I hope Mr. Mack understands all that Primary Colours does for arts in this city and abroad. They put on all of the Allotropy shows, which are group shows that draw nice size crowds; they have also sent art supplies to Afghanistan to promote art to youngsters there. This is not all they do, they are a huge asset to the arts community in Indianapolis and I for one am thankful that they are pushing the envelope for different ways for people to come out and enjoy the arts in non-conventional ways and help raise awareness that art is everywhere and worth everyone’s time.

I will return to all future Art vs. Art events and my friends that were with me will return and I’m sure spread the word that Art vs. Art is definitely a great time!

Thanks Primary Colours for putting on an event that helps break the conservative Midwest art scene mold.

Brian L. Phillips Indianapolis

Correcting some errors We at Primary Colours would like to thank NUVO for their sponsorship and Mary Lee Pappas for her review of Art vs. Art. Upon reading Ms. Pappas’ journalistic offering, we felt compelled to inform you of a couple of facts and correct some errors. Seventy-five (not 64) artists participated in the event which took place before a crowd of 600-plus (not 300). Also, she misquoted our mission statement, which in its entirety reads “Primary Colours is a non-profit organization devoted to integrating visual artists and the community to create and sustain a thriving environment for the arts.”

We would also like to take this opportunity to respond to a rather negative letter from Patrick Mack, full-time metal sculptor. The official rules for Art vs. Art have been posted on our Web site for over three months. Perhaps, Pat, you read them when you registered online. Well, if not, then you surely read the rules before you signed a copy of them when you checked in and received the provided materials. The “wonton destruction and mayhem” you refer to should have come at no surprise. If you didn’t agree with what the possibilities were, then perhaps you shouldn’t have participated. Anyway, you looked like you were having a pretty good time on our video footage.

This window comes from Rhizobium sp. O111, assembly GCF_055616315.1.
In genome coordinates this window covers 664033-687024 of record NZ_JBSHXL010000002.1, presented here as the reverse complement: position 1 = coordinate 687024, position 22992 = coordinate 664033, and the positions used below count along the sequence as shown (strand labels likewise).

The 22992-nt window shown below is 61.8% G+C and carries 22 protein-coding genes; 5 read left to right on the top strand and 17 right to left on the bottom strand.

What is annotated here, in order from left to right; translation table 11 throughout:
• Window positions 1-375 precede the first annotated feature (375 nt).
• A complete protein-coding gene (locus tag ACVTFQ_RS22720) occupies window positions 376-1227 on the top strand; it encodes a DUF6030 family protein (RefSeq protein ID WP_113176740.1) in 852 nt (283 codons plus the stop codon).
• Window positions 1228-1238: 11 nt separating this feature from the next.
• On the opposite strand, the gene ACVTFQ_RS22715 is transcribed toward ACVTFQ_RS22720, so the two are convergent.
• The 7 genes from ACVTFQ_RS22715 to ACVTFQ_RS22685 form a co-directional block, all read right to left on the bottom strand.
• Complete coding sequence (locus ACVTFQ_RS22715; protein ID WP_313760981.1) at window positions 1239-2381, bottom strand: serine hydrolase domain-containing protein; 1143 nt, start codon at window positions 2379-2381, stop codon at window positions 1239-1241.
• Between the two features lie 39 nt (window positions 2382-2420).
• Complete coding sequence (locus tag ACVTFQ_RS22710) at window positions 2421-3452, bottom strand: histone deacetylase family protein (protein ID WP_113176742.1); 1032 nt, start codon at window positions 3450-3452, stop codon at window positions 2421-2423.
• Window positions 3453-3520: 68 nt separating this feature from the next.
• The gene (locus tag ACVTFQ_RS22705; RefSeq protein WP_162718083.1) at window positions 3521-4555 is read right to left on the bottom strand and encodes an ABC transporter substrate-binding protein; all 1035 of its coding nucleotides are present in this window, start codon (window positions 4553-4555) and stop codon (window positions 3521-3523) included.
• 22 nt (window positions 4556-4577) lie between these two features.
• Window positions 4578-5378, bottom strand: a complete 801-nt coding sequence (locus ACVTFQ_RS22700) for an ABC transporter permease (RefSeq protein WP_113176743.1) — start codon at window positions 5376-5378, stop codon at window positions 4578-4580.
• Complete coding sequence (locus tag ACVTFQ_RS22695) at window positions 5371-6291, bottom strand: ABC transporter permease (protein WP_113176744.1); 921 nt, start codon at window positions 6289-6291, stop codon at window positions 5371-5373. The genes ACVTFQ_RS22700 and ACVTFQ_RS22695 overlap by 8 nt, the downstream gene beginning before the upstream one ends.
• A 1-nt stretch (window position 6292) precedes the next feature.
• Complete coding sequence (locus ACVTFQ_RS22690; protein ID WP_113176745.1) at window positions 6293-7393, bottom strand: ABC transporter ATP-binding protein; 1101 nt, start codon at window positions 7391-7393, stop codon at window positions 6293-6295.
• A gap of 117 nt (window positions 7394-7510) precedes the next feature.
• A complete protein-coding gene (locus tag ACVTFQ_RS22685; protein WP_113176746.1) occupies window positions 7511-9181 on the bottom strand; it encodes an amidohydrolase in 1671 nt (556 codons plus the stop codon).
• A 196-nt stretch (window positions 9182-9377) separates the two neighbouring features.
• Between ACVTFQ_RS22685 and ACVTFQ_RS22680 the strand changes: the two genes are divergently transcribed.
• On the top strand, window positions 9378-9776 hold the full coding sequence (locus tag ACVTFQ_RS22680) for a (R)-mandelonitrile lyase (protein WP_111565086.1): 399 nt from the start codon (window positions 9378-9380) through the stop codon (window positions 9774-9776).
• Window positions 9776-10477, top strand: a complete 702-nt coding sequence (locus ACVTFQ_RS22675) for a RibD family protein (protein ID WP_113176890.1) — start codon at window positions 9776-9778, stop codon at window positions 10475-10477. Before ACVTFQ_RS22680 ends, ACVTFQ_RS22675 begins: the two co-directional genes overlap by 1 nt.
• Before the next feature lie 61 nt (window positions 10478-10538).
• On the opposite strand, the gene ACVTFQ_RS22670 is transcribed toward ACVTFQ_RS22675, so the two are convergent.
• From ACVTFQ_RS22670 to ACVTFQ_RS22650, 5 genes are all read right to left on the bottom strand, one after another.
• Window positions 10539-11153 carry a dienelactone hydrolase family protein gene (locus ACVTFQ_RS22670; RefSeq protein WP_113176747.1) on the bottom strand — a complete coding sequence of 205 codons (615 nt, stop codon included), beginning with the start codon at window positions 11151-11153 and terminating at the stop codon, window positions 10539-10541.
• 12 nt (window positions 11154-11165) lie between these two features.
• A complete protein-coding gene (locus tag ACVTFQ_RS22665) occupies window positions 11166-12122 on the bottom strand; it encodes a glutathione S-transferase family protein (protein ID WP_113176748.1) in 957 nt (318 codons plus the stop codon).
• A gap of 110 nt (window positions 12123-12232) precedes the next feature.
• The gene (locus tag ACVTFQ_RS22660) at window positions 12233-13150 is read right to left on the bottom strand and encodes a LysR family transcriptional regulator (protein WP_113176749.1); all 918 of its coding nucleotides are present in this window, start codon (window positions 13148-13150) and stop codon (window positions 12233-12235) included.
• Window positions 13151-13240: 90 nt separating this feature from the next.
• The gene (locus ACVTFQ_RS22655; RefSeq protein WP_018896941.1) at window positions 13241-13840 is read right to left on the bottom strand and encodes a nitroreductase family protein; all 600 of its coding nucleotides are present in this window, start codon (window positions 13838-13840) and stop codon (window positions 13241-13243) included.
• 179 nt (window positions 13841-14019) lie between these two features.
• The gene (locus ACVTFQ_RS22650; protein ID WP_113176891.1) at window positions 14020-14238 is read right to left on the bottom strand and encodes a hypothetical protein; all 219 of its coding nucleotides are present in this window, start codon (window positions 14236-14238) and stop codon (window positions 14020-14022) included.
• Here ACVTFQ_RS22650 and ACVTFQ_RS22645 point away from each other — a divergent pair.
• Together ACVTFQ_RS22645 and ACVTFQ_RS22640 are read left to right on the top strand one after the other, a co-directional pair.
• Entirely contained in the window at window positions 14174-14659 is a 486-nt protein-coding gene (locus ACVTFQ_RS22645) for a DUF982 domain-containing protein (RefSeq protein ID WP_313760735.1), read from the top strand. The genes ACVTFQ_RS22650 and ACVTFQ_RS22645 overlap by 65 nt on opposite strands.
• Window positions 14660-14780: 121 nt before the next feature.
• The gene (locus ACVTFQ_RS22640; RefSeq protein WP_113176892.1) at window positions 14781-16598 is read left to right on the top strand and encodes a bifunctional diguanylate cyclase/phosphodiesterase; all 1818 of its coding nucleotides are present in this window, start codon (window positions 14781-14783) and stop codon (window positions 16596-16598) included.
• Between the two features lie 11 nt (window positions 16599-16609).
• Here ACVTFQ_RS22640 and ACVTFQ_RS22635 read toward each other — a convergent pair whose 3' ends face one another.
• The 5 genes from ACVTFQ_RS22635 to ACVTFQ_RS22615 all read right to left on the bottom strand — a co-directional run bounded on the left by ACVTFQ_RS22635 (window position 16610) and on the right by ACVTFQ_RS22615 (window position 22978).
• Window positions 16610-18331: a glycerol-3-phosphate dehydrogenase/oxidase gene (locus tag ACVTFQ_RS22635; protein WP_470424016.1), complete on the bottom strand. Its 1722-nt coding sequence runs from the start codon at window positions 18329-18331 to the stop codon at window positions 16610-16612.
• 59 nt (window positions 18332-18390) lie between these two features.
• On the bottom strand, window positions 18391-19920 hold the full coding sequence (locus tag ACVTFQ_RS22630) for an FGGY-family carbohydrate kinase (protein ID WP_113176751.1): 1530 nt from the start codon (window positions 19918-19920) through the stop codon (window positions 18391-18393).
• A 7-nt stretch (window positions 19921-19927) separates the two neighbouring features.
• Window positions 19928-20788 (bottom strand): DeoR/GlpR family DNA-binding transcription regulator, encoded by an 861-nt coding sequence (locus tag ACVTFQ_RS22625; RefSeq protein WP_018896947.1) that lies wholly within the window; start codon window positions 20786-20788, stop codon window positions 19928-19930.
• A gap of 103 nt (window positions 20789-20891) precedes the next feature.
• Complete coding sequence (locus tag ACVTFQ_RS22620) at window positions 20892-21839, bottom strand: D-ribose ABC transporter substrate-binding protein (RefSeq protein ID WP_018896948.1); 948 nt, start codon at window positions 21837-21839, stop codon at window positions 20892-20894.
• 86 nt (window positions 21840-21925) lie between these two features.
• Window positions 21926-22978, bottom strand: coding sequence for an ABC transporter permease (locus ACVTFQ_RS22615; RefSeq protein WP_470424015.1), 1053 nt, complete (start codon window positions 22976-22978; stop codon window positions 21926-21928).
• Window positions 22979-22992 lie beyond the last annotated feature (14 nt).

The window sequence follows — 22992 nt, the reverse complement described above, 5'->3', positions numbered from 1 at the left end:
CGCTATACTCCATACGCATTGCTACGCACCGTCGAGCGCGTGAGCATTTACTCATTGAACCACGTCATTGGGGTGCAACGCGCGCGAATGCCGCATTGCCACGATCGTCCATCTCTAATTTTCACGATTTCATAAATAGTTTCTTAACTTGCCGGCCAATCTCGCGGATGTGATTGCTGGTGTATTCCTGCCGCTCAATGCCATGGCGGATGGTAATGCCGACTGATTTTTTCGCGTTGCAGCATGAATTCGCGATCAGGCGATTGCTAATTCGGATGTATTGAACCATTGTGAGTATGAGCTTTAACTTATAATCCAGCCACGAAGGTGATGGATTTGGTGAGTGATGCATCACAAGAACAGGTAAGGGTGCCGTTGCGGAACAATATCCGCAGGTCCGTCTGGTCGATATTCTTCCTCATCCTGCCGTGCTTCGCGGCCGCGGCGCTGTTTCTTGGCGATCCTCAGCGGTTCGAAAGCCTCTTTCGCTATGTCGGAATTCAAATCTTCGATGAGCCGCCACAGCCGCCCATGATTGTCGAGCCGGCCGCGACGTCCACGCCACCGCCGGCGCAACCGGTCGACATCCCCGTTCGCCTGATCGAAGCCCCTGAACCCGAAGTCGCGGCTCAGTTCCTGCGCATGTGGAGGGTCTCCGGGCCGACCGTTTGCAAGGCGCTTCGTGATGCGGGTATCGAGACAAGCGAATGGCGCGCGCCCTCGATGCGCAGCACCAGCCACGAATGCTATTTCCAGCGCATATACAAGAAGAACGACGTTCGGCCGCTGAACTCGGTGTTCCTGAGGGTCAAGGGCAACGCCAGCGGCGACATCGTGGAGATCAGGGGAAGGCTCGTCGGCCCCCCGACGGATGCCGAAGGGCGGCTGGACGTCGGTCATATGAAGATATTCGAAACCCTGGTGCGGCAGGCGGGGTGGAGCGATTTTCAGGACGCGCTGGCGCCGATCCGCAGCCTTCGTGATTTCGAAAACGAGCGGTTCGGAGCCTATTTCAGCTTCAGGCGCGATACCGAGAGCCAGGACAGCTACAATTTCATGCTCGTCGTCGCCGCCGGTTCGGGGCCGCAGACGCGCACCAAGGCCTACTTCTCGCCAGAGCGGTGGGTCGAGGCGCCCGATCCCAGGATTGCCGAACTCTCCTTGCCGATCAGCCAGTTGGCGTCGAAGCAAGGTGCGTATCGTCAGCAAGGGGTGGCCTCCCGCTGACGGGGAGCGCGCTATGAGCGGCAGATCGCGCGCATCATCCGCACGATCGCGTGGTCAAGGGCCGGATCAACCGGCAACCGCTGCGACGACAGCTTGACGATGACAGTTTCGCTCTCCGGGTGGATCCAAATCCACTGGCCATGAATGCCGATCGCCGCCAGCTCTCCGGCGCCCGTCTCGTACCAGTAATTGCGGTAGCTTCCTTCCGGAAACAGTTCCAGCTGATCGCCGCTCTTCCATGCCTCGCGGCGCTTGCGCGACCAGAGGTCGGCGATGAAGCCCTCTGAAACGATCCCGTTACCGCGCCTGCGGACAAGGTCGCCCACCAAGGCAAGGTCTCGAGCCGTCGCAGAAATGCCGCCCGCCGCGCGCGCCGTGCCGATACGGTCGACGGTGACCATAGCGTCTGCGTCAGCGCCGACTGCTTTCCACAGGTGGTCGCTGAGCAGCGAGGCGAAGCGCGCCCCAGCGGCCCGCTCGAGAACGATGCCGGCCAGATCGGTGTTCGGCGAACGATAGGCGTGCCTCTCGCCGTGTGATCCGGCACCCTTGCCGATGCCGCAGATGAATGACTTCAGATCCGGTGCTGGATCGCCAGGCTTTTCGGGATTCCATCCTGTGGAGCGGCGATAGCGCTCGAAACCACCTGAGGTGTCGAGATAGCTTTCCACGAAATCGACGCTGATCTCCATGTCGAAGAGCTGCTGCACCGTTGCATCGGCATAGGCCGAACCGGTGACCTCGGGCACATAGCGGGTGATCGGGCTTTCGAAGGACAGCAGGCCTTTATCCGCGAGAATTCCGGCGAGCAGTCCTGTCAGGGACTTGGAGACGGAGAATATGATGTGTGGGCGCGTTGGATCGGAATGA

You wrote, “How great it would be if Primary Colours took this energy and enthusiasm to create and display paintings through a similar venue.” “One where the art isn’t destroyed” and “The public would have more time to absorb and decide to purchase the work.” We have done that, it’s called Allotropy, and we have done it six times: generating over $50,000 for the local arts community. And if our memories serve us, you had hesitation about that event, too.

This event was meant to be something different from the average art exhibition. An event that the audience didn’t just go see, but an event that they took part in. Art doesn’t have to be so pretentious and self-important. It can be fun and entertaining as well. If this event caught the attention and attendance of people who wouldn’t normally attend art functions, great. Maybe they had a good time and will attend future, more conventional exhibits. To say that this event “turns back the clock on our future as artists in this city” is absurd. One event, no matter what you might think of it, will not be able to do that. Over the last five years, Primary Colours has done nothing but good things for the Indianapolis Arts Community. Whether it be through Allotropy, the Primary Gallery, the annual TOYS exhibit or Art vs. Art, we are always promoting visual artists and exposing new audiences to their work. We have done all of this on a volunteer basis, we do not get paid. We do it for the love of art and to make where we live a better place.

We ask you, Pat, what events or programs have you developed to advance the local arts community? None that we are aware of. Perhaps you should redirect energies used to tear down unique and innovative art events and create something yourself.

Jeff Martin, Fred Shields, Dane Sauer, Jim Clinger, Robert Evans, Larry Endicott Primary Colours


Recommended for you